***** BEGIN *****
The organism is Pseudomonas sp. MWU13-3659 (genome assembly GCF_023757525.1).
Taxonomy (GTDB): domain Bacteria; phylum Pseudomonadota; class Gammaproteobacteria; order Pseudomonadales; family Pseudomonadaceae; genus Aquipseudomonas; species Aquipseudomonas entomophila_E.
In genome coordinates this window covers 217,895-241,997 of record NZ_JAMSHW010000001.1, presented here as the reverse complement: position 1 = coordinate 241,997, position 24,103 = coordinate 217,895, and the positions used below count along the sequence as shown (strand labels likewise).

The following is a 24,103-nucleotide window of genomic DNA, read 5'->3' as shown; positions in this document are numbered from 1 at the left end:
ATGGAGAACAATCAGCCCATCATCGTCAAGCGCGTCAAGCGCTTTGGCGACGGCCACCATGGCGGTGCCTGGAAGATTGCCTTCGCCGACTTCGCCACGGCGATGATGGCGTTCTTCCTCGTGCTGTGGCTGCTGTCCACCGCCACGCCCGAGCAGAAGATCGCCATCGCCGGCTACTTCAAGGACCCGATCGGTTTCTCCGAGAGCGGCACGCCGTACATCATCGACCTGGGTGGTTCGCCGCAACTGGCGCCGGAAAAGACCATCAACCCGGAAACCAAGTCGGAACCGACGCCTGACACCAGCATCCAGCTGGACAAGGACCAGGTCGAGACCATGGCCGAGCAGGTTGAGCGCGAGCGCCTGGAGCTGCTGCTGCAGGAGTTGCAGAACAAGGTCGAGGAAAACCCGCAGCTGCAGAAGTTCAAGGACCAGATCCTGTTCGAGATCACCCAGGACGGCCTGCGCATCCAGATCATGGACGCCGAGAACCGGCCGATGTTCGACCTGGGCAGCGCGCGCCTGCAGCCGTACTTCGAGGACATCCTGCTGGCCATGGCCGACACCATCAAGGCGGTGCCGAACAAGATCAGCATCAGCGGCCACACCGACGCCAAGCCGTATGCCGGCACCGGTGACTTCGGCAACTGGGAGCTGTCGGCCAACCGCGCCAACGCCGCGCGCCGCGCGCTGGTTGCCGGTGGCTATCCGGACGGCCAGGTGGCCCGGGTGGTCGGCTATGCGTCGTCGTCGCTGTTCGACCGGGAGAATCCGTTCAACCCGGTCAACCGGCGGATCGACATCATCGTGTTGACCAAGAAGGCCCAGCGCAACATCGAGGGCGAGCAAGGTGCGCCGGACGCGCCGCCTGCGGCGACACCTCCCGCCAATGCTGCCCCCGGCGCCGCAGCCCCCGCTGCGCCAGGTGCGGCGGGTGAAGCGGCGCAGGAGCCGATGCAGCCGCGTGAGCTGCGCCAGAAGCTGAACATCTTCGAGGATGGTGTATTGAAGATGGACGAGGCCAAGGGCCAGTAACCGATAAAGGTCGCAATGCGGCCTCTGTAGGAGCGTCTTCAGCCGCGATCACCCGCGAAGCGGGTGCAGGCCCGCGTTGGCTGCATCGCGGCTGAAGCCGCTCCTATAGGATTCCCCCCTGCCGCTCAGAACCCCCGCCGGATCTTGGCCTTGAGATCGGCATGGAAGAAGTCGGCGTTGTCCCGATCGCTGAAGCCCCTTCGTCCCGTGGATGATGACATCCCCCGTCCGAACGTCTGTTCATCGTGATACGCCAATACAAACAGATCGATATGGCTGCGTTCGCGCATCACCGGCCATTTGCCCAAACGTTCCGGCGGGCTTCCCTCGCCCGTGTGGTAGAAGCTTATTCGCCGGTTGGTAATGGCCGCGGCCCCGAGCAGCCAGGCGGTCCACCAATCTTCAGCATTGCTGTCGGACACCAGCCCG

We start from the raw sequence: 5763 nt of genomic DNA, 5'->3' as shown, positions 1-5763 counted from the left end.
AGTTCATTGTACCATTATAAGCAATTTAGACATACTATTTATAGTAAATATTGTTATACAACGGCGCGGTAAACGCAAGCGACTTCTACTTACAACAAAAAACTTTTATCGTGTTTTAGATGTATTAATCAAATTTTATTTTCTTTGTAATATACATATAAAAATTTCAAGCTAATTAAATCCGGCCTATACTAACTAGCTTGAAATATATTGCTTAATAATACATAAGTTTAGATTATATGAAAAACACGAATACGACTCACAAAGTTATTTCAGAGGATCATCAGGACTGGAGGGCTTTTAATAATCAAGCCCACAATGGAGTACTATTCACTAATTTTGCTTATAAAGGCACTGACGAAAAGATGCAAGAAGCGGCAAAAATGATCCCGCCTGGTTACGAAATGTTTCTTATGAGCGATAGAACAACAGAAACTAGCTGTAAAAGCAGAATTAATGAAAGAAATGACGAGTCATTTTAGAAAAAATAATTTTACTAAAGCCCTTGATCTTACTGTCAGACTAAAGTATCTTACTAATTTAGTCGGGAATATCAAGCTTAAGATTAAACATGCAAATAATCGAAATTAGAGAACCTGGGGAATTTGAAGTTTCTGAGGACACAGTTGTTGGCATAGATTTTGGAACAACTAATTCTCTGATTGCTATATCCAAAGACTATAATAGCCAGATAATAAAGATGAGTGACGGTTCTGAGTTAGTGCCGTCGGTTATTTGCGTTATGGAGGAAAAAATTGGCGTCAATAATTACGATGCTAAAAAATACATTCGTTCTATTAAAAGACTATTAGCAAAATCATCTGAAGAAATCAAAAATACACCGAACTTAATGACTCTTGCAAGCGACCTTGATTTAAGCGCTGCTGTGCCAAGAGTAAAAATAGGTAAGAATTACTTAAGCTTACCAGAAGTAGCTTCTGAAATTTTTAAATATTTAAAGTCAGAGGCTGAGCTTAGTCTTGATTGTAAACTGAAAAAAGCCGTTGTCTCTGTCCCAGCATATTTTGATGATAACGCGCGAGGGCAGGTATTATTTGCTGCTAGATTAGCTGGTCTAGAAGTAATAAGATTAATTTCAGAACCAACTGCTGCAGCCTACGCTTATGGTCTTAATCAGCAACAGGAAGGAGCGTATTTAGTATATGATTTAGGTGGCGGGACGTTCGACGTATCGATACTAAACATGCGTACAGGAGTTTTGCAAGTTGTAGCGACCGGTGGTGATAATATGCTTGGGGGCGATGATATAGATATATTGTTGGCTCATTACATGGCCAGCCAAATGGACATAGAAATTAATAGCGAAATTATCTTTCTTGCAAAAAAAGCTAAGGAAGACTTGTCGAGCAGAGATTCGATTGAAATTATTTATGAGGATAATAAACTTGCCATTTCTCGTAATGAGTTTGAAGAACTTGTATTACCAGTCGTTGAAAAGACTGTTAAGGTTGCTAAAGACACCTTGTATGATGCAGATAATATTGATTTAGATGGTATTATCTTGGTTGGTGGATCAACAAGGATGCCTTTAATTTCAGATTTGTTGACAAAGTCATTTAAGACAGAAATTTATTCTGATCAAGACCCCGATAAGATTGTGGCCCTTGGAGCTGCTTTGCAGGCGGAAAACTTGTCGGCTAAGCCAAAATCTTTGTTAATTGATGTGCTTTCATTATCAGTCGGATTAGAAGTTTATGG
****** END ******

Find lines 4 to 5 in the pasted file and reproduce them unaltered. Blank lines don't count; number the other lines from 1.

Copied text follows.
The following is a 24,103-nucleotide window of genomic DNA, read 5'->3' as shown; positions in this document are numbered from 1 at the left end:
ATGGAGAACAATCAGCCCATCATCGTCAAGCGCGTCAAGCGCTTTGGCGACGGCCACCATGGCGGTGCCTGGAAGATTGCCTTCGCCGACTTCGCCACGGCGATGATGGCGTTCTTCCTCGTGCTGTGGCTGCTGTCCACCGCCACGCCCGAGCAGAAGATCGCCATCGCCGGCTACTTCAAGGACCCGATCGGTTTCTCCGAGAGCGGCACGCCGTACATCATCGACCTGGGTGGTTCGCCGCAACTGGCGCCGGAAAAGACCATCAACCCGGAAACCAAGTCGGAACCGACGCCTGACACCAGCATCCAGCTGGACAAGGACCAGGTCGAGACCATGGCCGAGCAGGTTGAGCGCGAGCGCCTGGAGCTGCTGCTGCAGGAGTTGCAGAACAAGGTCGAGGAAAACCCGCAGCTGCAGAAGTTCAAGGACCAGATCCTGTTCGAGATCACCCAGGACGGCCTGCGCATCCAGATCATGGACGCCGAGAACCGGCCGATGTTCGACCTGGGCAGCGCGCGCCTGCAGCCGTACTTCGAGGACATCCTGCTGGCCATGGCCGACACCATCAAGGCGGTGCCGAACAAGATCAGCATCAGCGGCCACACCGACGCCAAGCCGTATGCCGGCACCGGTGACTTCGGCAACTGGGAGCTGTCGGCCAACCGCGCCAACGCCGCGCGCCGCGCGCTGGTTGCCGGTGGCTATCCGGACGGCCAGGTGGCCCGGGTGGTCGGCTATGCGTCGTCGTCGCTGTTCGACCGGGAGAATCCGTTCAACCCGGTCAACCGGCGGATCGACATCATCGTGTTGACCAAGAAGGCCCAGCGCAACATCGAGGGCGAGCAAGGTGCGCCGGACGCGCCGCCTGCGGCGACACCTCCCGCCAATGCTGCCCCCGGCGCCGCAGCCCCCGCTGCGCCAGGTGCGGCGGGTGAAGCGGCGCAGGAGCCGATGCAGCCGCGTGAGCTGCGCCAGAAGCTGAACATCTTCGAGGATGGTGTATTGAAGATGGACGAGGCCAAGGGCCAGTAACCGATAAAGGTCGCAATGCGGCCTCTGTAGGAGCGTCTTCAGCCGCGATCACCCGCGAAGCGGGTGCAGGCCCGCGTTGGCTGCATCGCGGCTGAAGCCGCTCCTATAGGATTCCCCCCTGCCGCTCAGAACCCCCGCCGGATCTTGGCCTTGAGATCGGCATGGAAGAAGTCGGCGTTGTCCCGATCGCTGAAGCCCCTTCGTCCCGTGGATGATGACATCCCCCGTCCGAACGTCTGTTCATCGTGATACGCCAATACAAACAGATCGATATGGCTGCGTTCGCGCATCACCGGCCATTTGCCCAAACGTTCCGGCGGGCTTCCCTCGCCCGTGTGGTAGAAGCTTATTCGCCGGTTGGTAATGGCCGCGGCCCCGAGCAGCCAGGCGGTCCACCAATCTTCAGCATTGCTGTCGGACACCAGCCCG